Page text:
This isn’t any slick and polished nouveau bluegrass with lilting runs and brazen compositional poise, this is Stringbean and Grandpa Jones slapping away at strings while sucking on corn pipes trying to entertain folks on back porches and beyond. Unpretentious and fun, and fairly authentic to the Appalachian traditions, The Urban Pioneers will make you chuckle and strut, and see the timeless value in the old traditions of primitive country.
Written solely by Carlson, the 5-song Release Me EP is a throwback, honky-tonkin, foot-stompin’ true country affair that lays full throttle on the twang and layers in the steel guitar hard and heavy. But this isn’t just all about styling and posturing to prove how country it is. Darci crafts some really smart songs and has an understanding of chords and arrangement and songwriting that separates her from the crowd.
Five beautiful and multi-talented women banding together to break down gender barriers in bluegrass, country, and beyond; that’s the story of the newly-formed female supergroup in Nashville called The Local Memories. It’s all the brain child of fiddle player, Berklee College of Music alumni, and former Outlaw Carnie Lucy B. Cochran.
Lexington, Kentucky-based Southern rock / sometimes country band Fifth on the Floor is breaking up, according to a missive sent out by the band today (1-6-15). Led by songwriter and lead singer Justin Wells, Fifth on the Floor was seen by many as one of the most promising upstart Southern rock bands of the last decade, releasing three albums over the eight year span of the project.
Compared to albums, making picks of songs is such a tough, arbitrary business. This year seems especially tough, not because the field isn’t strong, but because many of the best moments are coming from unlikely sources, including a cadre of cover songs that despite the spirit of the “Best Songs” approach being about original compositions, seem almost criminal to omit.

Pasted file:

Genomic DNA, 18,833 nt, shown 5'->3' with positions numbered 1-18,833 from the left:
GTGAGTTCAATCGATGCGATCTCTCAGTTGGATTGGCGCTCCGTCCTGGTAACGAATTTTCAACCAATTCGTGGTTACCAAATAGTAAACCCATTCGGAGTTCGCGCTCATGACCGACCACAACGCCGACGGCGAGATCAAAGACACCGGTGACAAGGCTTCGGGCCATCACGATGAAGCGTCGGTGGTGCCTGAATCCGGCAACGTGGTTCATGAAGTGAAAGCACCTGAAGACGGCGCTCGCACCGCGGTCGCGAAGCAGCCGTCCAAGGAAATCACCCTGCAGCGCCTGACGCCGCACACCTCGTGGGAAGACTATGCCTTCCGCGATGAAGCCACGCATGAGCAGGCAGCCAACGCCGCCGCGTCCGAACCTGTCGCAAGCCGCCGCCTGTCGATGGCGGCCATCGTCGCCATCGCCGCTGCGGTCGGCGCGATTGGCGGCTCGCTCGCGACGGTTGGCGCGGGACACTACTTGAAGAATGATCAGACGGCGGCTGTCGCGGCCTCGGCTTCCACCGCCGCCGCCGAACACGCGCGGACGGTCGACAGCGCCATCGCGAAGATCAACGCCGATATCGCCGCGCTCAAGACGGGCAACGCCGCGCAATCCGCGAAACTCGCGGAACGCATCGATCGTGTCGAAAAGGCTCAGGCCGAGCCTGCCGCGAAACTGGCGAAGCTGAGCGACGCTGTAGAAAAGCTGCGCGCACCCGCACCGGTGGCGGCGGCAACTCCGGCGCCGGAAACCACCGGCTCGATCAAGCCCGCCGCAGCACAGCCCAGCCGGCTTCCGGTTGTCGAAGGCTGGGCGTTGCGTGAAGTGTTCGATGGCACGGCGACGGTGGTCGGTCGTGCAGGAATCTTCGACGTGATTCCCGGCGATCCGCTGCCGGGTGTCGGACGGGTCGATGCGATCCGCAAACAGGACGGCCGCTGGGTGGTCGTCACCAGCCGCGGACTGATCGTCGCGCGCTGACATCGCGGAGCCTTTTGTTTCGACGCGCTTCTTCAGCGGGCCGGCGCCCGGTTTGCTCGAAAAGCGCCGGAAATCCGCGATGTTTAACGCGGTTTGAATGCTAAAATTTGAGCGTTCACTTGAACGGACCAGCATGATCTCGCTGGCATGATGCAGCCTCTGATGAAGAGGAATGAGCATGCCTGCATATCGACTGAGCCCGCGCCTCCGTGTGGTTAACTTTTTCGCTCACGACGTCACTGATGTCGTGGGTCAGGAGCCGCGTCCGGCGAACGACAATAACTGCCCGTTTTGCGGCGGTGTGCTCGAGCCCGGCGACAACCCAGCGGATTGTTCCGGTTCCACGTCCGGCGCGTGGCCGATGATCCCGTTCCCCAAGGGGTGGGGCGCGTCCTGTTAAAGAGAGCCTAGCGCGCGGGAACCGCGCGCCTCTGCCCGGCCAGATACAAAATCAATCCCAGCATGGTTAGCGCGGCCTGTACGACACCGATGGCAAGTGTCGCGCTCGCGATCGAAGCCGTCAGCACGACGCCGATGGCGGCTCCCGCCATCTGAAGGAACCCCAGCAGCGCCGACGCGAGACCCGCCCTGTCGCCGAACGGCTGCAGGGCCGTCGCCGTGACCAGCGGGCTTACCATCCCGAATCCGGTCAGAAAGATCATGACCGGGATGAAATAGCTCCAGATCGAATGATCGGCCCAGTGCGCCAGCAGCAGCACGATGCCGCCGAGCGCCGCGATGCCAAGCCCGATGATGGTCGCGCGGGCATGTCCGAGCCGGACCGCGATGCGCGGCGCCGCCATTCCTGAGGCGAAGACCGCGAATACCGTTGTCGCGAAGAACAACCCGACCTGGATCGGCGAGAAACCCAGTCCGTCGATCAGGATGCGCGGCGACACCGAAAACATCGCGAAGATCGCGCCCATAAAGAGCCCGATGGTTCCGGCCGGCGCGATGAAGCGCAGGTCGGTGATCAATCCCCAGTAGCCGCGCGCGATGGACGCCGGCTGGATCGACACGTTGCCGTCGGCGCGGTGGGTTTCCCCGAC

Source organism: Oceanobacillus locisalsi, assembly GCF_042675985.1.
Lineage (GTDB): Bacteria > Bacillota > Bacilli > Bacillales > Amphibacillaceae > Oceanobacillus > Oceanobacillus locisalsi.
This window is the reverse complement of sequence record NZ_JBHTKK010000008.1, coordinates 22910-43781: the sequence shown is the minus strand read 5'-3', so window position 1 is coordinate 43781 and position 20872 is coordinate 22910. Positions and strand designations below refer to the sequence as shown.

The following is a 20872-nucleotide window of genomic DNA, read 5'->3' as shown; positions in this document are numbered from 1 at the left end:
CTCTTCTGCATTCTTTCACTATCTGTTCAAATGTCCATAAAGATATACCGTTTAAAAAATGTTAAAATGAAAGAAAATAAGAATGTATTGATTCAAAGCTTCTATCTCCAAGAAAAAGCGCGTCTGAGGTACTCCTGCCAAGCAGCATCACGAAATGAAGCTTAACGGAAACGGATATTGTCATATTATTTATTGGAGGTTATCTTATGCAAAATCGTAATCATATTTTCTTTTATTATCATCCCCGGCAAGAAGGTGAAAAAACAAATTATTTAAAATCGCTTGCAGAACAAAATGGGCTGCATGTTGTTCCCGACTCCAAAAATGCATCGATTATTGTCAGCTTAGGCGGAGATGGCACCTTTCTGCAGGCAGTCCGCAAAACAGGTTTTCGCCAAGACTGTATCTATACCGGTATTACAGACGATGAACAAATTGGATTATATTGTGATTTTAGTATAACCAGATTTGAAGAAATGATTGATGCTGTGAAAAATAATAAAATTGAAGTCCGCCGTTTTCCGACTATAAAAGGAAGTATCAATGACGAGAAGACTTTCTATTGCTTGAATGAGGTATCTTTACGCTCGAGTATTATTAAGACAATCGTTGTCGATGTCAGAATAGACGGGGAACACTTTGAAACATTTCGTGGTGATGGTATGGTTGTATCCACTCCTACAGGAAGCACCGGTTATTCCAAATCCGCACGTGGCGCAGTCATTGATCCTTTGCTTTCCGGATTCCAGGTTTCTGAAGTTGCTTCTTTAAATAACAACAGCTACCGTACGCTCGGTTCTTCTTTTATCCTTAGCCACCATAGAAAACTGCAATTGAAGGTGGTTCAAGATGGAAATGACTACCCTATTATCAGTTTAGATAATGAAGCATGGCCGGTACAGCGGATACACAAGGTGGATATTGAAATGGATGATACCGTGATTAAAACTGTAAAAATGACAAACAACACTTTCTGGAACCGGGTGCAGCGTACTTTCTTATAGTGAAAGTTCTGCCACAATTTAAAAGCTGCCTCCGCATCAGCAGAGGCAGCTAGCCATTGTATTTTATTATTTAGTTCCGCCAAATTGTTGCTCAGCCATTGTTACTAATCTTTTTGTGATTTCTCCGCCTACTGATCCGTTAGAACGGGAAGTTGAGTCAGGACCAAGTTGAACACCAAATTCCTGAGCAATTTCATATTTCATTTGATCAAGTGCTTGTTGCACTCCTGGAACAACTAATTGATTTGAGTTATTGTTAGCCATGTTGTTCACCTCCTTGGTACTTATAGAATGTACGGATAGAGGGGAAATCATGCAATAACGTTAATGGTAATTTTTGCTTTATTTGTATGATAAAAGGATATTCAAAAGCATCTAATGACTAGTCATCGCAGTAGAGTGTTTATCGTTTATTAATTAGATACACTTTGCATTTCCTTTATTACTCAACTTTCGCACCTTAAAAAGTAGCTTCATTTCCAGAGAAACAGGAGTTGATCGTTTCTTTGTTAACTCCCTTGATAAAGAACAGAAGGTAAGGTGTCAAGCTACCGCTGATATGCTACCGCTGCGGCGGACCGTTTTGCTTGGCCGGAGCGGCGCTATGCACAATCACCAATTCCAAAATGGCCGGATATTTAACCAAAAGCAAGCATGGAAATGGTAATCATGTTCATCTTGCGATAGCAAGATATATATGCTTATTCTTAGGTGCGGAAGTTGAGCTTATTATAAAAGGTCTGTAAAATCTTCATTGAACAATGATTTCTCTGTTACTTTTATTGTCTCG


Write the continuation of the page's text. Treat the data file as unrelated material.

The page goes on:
Bob Wayne, Dierks Bentley, Don Williams, Eric Church, First Aid Kit, Hellbound Glory, I'll Be Here In The Morning, Jason Eady, John Fullbright, Karen Jonas, Kirsty Lee Akers, Leroy Virgil, Liberty Bell, Lonely Island, Matt Woods, Melody Williamson, Miranda Lambert, Parker Milsap, Red Eye Gravy, Streets of Aberdeen, Sturgill Simpson, Take Me Back, The Promise, The Secret Sisters, The Wall, There's No Country Here, Turtles All the Way Down, Willie Nelson, Willie Watson, Zoe Muth
On Monday (4-21), The Outlaw Carnie Bob Wayne will be releasing his latest album called Back To The Camper. It will be his first independent release in the United States after releasing two album with the heavy metal label Century Media. Before a show at Austin, TX’s White Horse honky tonk, I sat down with Bob to talk Back To The Camper and catch up with his other doings.
The Outlaw Carnie Bob Wayne is set to release his latest record Back To The Camper on April 21st, and in anticipation of the release, he’s unleashed the album’s first single, a duet with Outlaw girl and general badass Elizabeth Cook called “20 Miles to Juarez”, a excellent twin-fiddle storyteller country song. “I actually wrote the song a couple of years ago and I’ve been looking for the right girl to sing it,”
Call them the underground roots house band or the underground roots All-Star Band, either way the super couple of fiddle player Liz Sloan, and upright bass player (and banjo player, apparently) Jared McGovern have comprised, and do comprise the backbone of so many hard-working, road-weary roots bands, it’s a wonder they have any time to breathe, let alone record their own album.